Apparently, 3 out of 10 people guessed Spam. Before you scoff, know that you could have been one of those 3 people if, instead of seeing the package, you would have only been allowed to view the nutrition facts panel.
In an interesting study conducted at the University of Houston, 300 college students were shown sets of 2 nutrition labels and had to specify which of the two products in each set was healthier. When shown the nutrition labels of Coke vs. Orange Juice, 9 in 10 made the correct choice. Same for carrots vs. potato chips.
When comparing Raisin Bran to Frosted Flakes, over half the respondents thought that sugary Frosted Flakes were healthier! The reason for the mistakes is the multiple data points a consumer is required to process in order to assess the nutrition of one product relative to another. Frosted Flakes is lower in calories compared to Raisin Bran, but that’s because the serving size is much smaller (half by weight). Raisin bran has more sugar, but most of the sugar in Raisin Bran is from raisins, not added sugar.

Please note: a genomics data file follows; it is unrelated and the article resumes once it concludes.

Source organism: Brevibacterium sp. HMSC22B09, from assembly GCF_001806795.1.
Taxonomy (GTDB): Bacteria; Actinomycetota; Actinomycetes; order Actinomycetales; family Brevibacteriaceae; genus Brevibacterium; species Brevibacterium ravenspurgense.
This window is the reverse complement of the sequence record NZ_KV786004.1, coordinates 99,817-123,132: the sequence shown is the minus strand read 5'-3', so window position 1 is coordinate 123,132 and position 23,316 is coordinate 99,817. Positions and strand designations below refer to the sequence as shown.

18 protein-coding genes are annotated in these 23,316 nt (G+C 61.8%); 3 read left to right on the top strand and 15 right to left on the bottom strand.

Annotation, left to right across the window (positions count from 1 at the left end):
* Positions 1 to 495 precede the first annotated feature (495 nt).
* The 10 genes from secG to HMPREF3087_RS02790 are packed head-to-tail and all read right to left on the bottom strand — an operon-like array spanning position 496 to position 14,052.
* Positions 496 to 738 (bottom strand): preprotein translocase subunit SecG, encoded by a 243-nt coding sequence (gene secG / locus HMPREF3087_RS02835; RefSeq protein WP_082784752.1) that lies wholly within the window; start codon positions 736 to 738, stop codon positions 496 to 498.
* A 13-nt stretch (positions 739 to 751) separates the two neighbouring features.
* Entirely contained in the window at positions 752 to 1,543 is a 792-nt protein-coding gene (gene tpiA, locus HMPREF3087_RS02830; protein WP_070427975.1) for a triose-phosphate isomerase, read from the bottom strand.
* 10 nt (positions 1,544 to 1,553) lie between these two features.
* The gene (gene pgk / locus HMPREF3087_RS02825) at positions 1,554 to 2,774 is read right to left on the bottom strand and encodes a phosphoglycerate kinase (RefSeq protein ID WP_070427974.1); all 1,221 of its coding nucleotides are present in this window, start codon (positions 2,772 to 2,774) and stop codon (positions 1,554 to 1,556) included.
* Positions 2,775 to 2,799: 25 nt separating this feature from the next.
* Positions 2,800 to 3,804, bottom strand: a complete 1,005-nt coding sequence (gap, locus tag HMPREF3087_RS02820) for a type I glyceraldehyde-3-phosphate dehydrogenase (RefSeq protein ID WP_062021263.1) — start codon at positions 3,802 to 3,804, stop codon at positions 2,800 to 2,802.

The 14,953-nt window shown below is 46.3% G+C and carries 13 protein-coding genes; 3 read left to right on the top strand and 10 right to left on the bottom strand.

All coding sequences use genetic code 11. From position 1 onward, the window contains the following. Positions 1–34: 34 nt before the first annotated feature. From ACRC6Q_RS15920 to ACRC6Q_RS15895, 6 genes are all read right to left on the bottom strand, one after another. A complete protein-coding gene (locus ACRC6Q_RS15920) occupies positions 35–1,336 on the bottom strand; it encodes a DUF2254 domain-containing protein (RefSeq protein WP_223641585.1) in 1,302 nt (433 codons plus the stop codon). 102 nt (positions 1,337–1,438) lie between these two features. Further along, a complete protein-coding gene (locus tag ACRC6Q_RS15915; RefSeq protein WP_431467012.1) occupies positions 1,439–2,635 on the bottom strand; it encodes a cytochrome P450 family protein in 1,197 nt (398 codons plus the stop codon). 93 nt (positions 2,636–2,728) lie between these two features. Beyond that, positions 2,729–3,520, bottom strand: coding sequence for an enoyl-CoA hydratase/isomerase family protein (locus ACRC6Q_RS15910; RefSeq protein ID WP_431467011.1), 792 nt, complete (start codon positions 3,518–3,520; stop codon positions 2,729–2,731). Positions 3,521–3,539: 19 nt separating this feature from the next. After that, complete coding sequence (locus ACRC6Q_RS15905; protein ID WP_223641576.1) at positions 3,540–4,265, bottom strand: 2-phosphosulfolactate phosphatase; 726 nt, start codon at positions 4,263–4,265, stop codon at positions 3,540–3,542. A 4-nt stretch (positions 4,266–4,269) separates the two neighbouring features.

The study was conducted by Dr. Temple Northup, an Assistant Professor at the School of Communication, University of Houston, whose goal is to “further discussion about the way food is marketed to consumers and how this may be contributing to their consumption of unhealthy foods.”
In another part of the study, Northup shows how consumers are “primed” by key words that appear on packaging: Organic, All Natural, and Whole Grain, for example. Students were divided into 2 groups and randomly shown a product package. In group A, the product had a descriptor that the manufacturer selected. In group B, Northup Photoshopped the descriptor out. In the applesauce example below, 72.5% considered it healthy when shown the version labeled “organic”, compared to 59.5% when “organic” was omitted.
What can we take away from this study? Never, ever rely on health claims and buzzwords on the front of a packaged product. Learn to read ingredient lists and nutrition labels, so you’ll be able to make the right decision. If you need help, the Fooducate app can analyze over 200,000 foods for you. Download the Fooducate app for free! (iPhone, Android)